Most of the movers and shakers that Peston talks about had little or nothing to do with the current crisis, unless you feel any successful entreprenuer is ultimately as culpable as the bankers.
The book describes the deals and life-styles of people like: Philip Green, Sir Arnold Cohen, Stuart Rose and Lord Levy. A lot of the book is based on interviews that Peston did with these characters. Only a small section of the book deals with toxic loans, SIVs and CDOs and the real causes behind the crisis. There is also an ambiguity about how much Peston admires these people and how much he dilikes them. Is he really happy being the journalist he is, or would he rather have been one of these city giants himself?
Ultimately the book is an interesting piece of ephemera. Personally, I would much rather read some of the weightier writers who do work for the Financial Times. People like Martin Woolf, Niall Ferguson and John Authers may not have all the contacts that Robert Peston has, but they have a deeper understanding of how the financial markets work and are therefore able to make much more profound statements than the more lightweight Robert Peston.
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on 16 January 2009
I bought this book on the strength of its title and the press reviews I had seen which implied it would provide a clear and systematic explanation of the economic mess we're in, and of what this means for government. Yet what I found instead were a collection of essays about different aspects of the financial system - such as private equity, pension funds, the retail sector (notably M&S), the Post Office, and the 'cash for honours' debacle, with only one chapter really devoted to the collapse of the sub-prime mortgage market (and that was written before the collapse of Lehman brothers and all the ramifications that had). Chapters 3 and 4 in particular seemed to be an extended biography of Sir Philip Green which I found so 'off-topic' that it almost made me give up reading the rest of the book. And although Robert Peston did explain all these different facets of the modern financial system in an engaging way, I often did not find it clear whether he was defending the system or attacking it. If the latter, it was not clear what he believes should have been done, or by whom, to have made things turn out better. One example of his muddled analysis struck me in particular. On the cash for honours issue, he concludes: "The leader of a party created to give voice to the neediest and most oppressed was attempting to confer political power on the wealthy for no other conspicuous reason than that they had the financial means to keep him in power." Put this way, the implication is that he should have abandoned the neediest and oppressed by not seeking donations from the rich to keep his party in power. But surely the real argument is not that Labour sought funding for its programme, but that it appeared to be rewarding donors with honours, just as (he claims) the Tories did. The fault was not having a better system for equalising funding between different parties.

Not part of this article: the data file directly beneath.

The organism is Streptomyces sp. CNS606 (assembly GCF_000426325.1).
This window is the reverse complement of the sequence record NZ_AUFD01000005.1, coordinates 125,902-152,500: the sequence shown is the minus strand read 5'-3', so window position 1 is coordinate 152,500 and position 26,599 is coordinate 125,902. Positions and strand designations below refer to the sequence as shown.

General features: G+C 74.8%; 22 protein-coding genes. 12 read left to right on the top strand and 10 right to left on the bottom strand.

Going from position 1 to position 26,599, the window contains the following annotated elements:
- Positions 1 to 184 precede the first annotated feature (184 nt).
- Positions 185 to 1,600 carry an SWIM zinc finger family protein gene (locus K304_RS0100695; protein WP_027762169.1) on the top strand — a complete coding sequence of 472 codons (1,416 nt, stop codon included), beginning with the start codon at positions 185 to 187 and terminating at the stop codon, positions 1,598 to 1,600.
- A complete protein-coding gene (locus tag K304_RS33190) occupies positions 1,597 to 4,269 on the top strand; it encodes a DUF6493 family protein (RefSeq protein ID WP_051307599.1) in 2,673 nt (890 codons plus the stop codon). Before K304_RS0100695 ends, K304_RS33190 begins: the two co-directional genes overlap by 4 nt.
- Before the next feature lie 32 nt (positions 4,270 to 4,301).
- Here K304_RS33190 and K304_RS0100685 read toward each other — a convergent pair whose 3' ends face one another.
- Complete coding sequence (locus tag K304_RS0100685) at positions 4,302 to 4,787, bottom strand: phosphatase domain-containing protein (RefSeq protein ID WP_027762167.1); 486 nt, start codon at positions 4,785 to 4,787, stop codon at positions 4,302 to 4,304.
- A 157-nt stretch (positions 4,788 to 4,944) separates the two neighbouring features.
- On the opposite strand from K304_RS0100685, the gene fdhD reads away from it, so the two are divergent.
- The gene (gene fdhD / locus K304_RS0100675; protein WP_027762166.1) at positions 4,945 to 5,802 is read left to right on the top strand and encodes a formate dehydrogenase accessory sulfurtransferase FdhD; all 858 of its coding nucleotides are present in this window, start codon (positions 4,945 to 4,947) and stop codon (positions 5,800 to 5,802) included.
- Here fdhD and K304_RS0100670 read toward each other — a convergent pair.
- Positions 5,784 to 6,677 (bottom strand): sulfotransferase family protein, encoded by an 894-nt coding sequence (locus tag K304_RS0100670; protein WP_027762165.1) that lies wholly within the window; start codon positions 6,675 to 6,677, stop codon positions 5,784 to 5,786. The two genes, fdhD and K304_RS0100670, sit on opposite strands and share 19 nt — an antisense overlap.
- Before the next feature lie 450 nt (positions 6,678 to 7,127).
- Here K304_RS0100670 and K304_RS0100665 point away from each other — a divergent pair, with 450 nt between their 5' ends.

I also found that this book was not quite the 'idiot's guide' I had expected from the reviews. Maybe the type of person who would read a book like this might be expected to know already what a hedge fund is, but I was left little the wiser. Fortunately, I could follow the broad thrust of what he was saying, and a lot of it was very interesting even though I was left feeling that I did not really understand how all these little pieces of the financial jigsaw related to each other, nor to the whole picture. All-in-all a bit of a curate's egg, but worth the effort.
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on 9 January 2010
A collection of business case studies, from Philip Green and Stuart Rose to Goldman Sachs and Allan Leighton, with trips into the dark alleys of government donations and the arguably inequitable corporate tax system.

Contains details and interesting personal interview extracts you won't find anywhere else. But reads like an exam script where the question (who runs Britain?), while answered well, is accompanied with unnecessary layers of information which will be welcomed by those with more time on their hands.